Kids these days…

In the video game Persona 4, there is a cranky old teacher who at one point rails at his students by saying “You kids and your my-places and your life-journals.” The basic tone is one we are all familiar with. It is likely that we all heard a variation on this theme as we were growing up. And, of course, our parents heard it too, for them it was TV and rock and roll, or perhaps reality shows, or…something. It’s always something.  

Every generation, it seems, is suffering from some alarming lack of attention, morals, or all of the above, and we are doomed, I tell you. Doomed.

Let me submit one in the latest of such generational “kids these days” rants: Jessica Helfand’s notion that “The impatience with which people have come to expect everything to be delivered to them is a terrifying prospect.”

Another claim that keeps popping up which we can see in her argument: “A friend of mine actually referred to this recently as, this is the culture of narrative deprivation,”

Ah yes. A friend of hers. How very anecdotal.

Let me make a radical, world shaking claim: Kids these days are human beings, people just like you and I. They will do stupid things, they will do great things. They will read complex stories and simple stories and they will create art we don’t “understand.” They will seem to be doing new and dangerous things, but really, they will be doing the same things human beings have been basically doing for all existence, but in different mediums.

I bring this up for one important reason. I see adults around me, all the time, treating what “kids” do as some sort of strange or alarming alien activity, when in actuality the things they are alarmed about are at worst continuances of usual human faults in different contexts and at best are not things to be alarmed about.

To take the example of narrative, any argument that the present generation is devolving into “narrative deprivation  founders upon even the briefest examination  I could argue, in fact, that narratives have tended to grow more complex over time, rather than simpler. At worst, teenagers are using narratives no more or less complex than in the past.

Any time, especially as teachers, where we are treating “kids these days” as fundamentally different, strange, new, and alien, we are treating them as the “other.” Instead, what they are doing is precisely interesting and fascinating in how it has continuity with the past while also creating something new, just like what came before it. If we are willing to see that continuity  we can connect what they are doing to the larger world and help them see how they are *already* a part of the things we are teaching them about.



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3 responses to “Kids these days…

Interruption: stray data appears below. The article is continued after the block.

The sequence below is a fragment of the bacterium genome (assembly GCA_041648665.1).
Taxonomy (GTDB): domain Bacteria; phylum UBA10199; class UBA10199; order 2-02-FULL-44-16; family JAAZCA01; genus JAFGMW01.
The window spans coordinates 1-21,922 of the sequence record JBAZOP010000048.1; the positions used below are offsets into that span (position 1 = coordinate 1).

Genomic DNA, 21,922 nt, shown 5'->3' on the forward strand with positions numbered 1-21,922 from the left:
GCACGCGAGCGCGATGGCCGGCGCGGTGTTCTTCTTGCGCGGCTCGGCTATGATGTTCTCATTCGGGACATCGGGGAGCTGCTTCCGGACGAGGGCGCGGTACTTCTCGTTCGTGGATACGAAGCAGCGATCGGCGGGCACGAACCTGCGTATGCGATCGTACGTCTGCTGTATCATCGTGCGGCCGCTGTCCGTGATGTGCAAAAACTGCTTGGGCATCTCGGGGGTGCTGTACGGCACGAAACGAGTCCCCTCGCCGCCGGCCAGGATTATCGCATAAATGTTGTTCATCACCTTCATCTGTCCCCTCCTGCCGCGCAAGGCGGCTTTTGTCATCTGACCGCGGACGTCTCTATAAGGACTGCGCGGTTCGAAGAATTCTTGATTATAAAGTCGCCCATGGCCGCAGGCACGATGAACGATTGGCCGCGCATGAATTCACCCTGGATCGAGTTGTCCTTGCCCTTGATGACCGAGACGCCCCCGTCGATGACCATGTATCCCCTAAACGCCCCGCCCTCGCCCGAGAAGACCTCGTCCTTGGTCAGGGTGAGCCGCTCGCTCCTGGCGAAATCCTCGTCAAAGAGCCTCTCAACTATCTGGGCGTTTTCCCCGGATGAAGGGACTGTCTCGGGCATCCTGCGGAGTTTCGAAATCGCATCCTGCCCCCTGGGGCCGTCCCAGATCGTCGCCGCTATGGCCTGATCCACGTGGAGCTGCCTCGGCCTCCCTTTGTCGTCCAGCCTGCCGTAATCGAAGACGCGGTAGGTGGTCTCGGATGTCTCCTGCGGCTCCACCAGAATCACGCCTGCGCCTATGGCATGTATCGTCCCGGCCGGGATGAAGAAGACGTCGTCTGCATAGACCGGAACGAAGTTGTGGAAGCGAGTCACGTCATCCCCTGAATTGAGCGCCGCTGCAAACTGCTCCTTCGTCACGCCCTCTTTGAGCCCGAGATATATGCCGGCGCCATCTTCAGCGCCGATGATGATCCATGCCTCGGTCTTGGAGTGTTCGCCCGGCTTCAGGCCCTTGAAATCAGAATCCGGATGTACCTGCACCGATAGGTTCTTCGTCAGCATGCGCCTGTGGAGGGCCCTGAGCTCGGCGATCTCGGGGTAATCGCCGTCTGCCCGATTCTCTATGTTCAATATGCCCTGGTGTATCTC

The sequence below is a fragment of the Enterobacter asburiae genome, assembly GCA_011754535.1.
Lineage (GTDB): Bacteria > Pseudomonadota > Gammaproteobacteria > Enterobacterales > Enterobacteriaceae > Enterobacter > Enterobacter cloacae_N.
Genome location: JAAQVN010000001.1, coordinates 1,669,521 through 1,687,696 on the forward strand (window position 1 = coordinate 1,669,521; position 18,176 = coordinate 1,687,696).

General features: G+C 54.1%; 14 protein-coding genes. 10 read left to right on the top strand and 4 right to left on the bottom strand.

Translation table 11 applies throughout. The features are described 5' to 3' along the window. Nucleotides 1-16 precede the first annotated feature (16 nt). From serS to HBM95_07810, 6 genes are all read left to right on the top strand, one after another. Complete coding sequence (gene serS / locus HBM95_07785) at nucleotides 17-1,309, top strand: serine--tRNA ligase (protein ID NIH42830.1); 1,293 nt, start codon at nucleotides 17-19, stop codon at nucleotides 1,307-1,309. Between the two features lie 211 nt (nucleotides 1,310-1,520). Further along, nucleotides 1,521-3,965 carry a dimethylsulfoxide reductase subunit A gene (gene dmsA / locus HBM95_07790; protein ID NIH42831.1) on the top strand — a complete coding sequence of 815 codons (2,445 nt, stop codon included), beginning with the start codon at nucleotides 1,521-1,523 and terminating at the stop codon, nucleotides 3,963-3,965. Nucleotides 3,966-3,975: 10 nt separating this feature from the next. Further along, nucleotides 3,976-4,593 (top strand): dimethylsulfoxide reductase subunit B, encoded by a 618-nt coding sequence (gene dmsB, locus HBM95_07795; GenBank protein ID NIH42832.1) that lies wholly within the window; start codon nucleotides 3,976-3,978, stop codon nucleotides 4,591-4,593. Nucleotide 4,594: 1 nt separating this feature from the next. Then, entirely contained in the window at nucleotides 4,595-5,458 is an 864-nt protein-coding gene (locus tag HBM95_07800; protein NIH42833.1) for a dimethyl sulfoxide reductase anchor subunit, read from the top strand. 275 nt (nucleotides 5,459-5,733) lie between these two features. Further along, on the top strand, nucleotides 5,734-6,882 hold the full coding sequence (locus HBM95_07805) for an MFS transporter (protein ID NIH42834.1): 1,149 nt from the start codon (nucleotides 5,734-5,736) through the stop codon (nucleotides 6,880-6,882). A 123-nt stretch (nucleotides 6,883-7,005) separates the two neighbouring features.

1. mofulco

    I think this idea of treating kids and their actions as “alien activity” is a thing this society, and especially teachers, should be aware and careful of. I think there is a lot to learn about kids and their actions these days, good or bad. I think understanding how kids act “these days” is vital if a teacher is looking to not only further understand their students, but to have a way to reach out to them and connect with them. Life lessons are perhaps just as important as anything a book could ever teach them, and as teachers, I think we should understand that, and use it as a positive thing.

    • Jorge- your voice is extremely prevalent here in a positive way. When you stated, “Every generation, it seems, is suffering from some alarming lack of attention, morals, or all of the above, and we are doomed, I tell you. Doomed.” I was imagining your voice being dramatic and your hand gestures exaggerated. Great job! =)

      On the other hand, you addressed an important topic that should not be overseen; to learn is to do. In order to learn, children must make mistakes. It is a process and an important one that can not be taught in a book. In order to educate our youth, we must keep on top of what is current and what is seen as an “alien activity.” What society tells children to do and what the children are actually doing are two completely different things. As educators we need to keep this in mind.


    Jorge, I definitely enjoyed reading this humorous post but I have to disagree with you. I think technology has seriously diminished the attention span of our society in general. Although “narratively deprived” is quite an elaborate phrase for describing this, I do think the constant access to information and continual stimulation and distraction of phones, computers and the television hinders our ability to learn. As a society we just aren’t used to to staying that focused anymore. 

    That’s why I think there is a great need for a shift away from tradition pen-and-paper instruction and a movement towards developing a curriculum that actually utilizes the power of learning. If this is the new, digitally literate society we are becoming, then it would be foolish to try to teach our kids to live any other way. 

    And while our “narratives” may not be as complex as those of the past, the daily discourse in twenty-first century America is diverse and multifaceted enough to make  this a small consideration. – Mary Beth

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